Nanoscale ‘computer’ controls the function of the protein, influences cell behavior

Nanoscale 'computer' controls the function of the protein, influences cell behavior

Researchers created a transistor-like ‘logic gate’, which is a form of computational operation in which multiple inputs control an output and embedded it in a protein. They found that not only could they quickly activate the protein using light and the drug rapamycin, but also that this activation resulted in the cells undergoing internal changes that improved their adhesiveness, which ultimately reduced their motility. Credit: Penn State

The creation of nanoscale computers for use in precision healthcare has long been a dream of many researchers and healthcare providers. Now, for the first time, researchers at Penn State have produced a nanocomputer that can control the function of a particular protein involved in cell motions and cancer metastases. The research paves the way for the construction of complex nanoscale computers for the prevention and treatment of cancer and other diseases.

Nikolay Dokholyan, G. Thomas Passananti Professor, Penn State College of Medicine, and his colleagues – including Yashavantha Vishweshwaraiah, postdoc of pharmacology, Penn State – created a transistor-like ‘logic gate’, a form of computation operation in which multiple inputs control an output.

“Our logical gate is only the beginning of what might be called cellular computing,” he said, “but it is an important milestone because it demonstrates the ability to embed conditional operations in a protein and control its function,” Dokholyan said. “It will allow us to gain a deeper understanding of human biology and disease and introduce opportunities for the development of precision therapy.”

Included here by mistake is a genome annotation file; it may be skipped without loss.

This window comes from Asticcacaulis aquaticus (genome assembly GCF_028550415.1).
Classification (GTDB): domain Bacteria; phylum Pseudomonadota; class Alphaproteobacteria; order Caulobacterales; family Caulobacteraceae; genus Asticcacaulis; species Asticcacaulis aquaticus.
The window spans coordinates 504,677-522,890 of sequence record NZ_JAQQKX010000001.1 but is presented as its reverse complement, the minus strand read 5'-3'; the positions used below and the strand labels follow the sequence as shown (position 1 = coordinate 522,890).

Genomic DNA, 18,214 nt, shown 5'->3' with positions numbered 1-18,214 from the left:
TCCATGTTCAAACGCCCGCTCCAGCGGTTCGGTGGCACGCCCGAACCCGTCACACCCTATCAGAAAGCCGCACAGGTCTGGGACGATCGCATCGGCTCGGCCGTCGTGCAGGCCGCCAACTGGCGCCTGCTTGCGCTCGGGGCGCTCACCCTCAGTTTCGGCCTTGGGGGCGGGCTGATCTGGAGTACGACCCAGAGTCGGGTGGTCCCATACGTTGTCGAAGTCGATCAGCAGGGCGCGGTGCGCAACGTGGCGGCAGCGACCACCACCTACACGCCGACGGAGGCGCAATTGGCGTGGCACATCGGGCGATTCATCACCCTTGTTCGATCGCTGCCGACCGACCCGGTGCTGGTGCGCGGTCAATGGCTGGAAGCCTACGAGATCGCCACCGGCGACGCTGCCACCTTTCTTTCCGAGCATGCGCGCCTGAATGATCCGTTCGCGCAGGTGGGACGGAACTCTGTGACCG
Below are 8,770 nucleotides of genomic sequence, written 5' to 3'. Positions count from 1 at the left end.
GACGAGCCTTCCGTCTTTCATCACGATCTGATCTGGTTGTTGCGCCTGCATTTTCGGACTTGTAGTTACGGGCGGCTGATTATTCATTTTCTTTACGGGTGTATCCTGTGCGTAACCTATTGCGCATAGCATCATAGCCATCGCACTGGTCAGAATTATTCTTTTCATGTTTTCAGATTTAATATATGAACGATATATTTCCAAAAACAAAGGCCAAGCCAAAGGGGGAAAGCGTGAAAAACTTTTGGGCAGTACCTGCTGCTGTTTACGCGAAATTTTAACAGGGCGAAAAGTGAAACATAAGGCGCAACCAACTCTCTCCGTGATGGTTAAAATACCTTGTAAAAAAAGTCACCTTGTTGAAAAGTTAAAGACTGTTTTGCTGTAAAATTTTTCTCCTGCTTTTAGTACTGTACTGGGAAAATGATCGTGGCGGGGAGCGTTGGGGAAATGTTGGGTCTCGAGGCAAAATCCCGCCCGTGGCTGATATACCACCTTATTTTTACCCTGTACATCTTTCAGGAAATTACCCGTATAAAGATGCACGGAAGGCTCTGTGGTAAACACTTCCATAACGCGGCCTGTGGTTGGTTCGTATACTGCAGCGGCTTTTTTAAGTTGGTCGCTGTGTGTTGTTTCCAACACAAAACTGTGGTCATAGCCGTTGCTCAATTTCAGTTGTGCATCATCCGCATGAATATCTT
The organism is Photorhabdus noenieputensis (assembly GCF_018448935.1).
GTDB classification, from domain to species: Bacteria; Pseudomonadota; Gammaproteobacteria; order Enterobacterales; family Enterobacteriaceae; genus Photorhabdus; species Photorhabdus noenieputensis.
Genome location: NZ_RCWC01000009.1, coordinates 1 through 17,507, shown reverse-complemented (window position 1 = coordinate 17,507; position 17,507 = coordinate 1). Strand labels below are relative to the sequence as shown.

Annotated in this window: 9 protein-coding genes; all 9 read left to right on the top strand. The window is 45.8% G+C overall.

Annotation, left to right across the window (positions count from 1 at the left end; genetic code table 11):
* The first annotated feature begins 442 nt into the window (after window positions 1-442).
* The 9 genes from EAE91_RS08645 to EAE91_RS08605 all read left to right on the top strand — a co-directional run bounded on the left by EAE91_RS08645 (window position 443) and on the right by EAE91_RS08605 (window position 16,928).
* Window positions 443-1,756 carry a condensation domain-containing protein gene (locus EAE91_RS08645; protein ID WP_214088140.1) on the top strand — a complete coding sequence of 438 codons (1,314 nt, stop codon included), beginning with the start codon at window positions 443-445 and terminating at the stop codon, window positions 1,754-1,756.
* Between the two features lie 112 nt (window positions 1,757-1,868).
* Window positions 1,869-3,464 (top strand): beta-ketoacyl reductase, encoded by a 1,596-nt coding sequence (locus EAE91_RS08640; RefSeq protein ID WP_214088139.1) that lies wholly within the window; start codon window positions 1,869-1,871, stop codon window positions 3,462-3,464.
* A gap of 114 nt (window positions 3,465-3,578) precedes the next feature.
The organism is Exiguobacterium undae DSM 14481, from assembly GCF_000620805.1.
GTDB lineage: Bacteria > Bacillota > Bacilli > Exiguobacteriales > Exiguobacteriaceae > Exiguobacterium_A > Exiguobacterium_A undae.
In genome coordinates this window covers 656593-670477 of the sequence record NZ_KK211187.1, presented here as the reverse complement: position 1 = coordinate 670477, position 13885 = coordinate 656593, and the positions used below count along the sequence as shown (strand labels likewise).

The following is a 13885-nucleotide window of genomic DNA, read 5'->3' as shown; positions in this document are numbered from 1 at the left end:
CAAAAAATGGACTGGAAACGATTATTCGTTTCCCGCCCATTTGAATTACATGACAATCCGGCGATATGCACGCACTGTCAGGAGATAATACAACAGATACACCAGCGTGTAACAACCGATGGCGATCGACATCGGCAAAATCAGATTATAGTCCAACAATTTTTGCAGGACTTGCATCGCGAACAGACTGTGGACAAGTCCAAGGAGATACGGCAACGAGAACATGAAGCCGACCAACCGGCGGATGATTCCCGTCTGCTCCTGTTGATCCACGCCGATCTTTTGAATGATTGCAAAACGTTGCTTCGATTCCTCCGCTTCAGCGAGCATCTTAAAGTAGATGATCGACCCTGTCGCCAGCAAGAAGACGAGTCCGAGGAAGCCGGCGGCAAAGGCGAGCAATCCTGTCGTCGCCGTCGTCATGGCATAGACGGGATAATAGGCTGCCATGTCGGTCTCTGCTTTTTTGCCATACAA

The team’s logical gate consisted of two sensor domains designed to respond to two inputs – light and the drug rapamycin. The team targeted the protein focal adhesion kinase (FAK) because it is involved in cell adhesion and movement, which are the first steps in the development of metastatic cancer.

“First, we introduced a rapamycin-sensitive domain, called uniRapr, which the laboratory had previously designed and studied, into the gene encoding FAK,” said Vishweshwaraiah. “Next, we introduced the domain, LOV2, which is sensitive to light. Once we had optimized both domains, we combined them into a final logic-gate design.”

The team inserted the modified gene into HeLa cancer cells and observed the cells in vitro using confocal microscopy. They examined the effects of each of the inputs separately, as well as the combined effect of the inputs, on the behavior of the cells.

They discovered that not only could they quickly activate FAK using light and rapamycin, but also that this activation resulted in the cells undergoing internal changes that improved their adhesiveness, ultimately reducing their motility.

Their results published today (November 16) in the journal Nature communication.

“We are showing for the first time that we can build a working nanocomputer in living cells that can control cell behavior,” Vishweshwaraiah said. “We also discovered some interesting features of the FAK protein, such as the changes it triggers in cells when activated.”

Dokholyan noted that the team hopes to eventually test these nanocomputers in vivo in living organisms.

Other Penn State writers on paper include Jiaxing Chen, a graduate student; Venkat R. Chirasani, postdoc; and Erdem D. Tabdanov, Assistant Professor of Pharmacology.


Transforming cells into computers with protein logic gates


More information:
Nature communication (2021). DOI: 10.1038 / s41467-021-26937-x

Provided by Pennsylvania State University

Citation: Nanoscale ‘computer’ controls protein function, affects cell behavior (2021, November 16) Retrieved November 16, 2021 from https://phys.org/news/2021-11-nanoscale-function-protein-cell-behavior.html

This document is subject to copyright. Except for any reasonable trade for the purpose of private investigation or research, no part may be reproduced without written permission. The content is provided for informational purposes only.

Leave a Comment

Advertise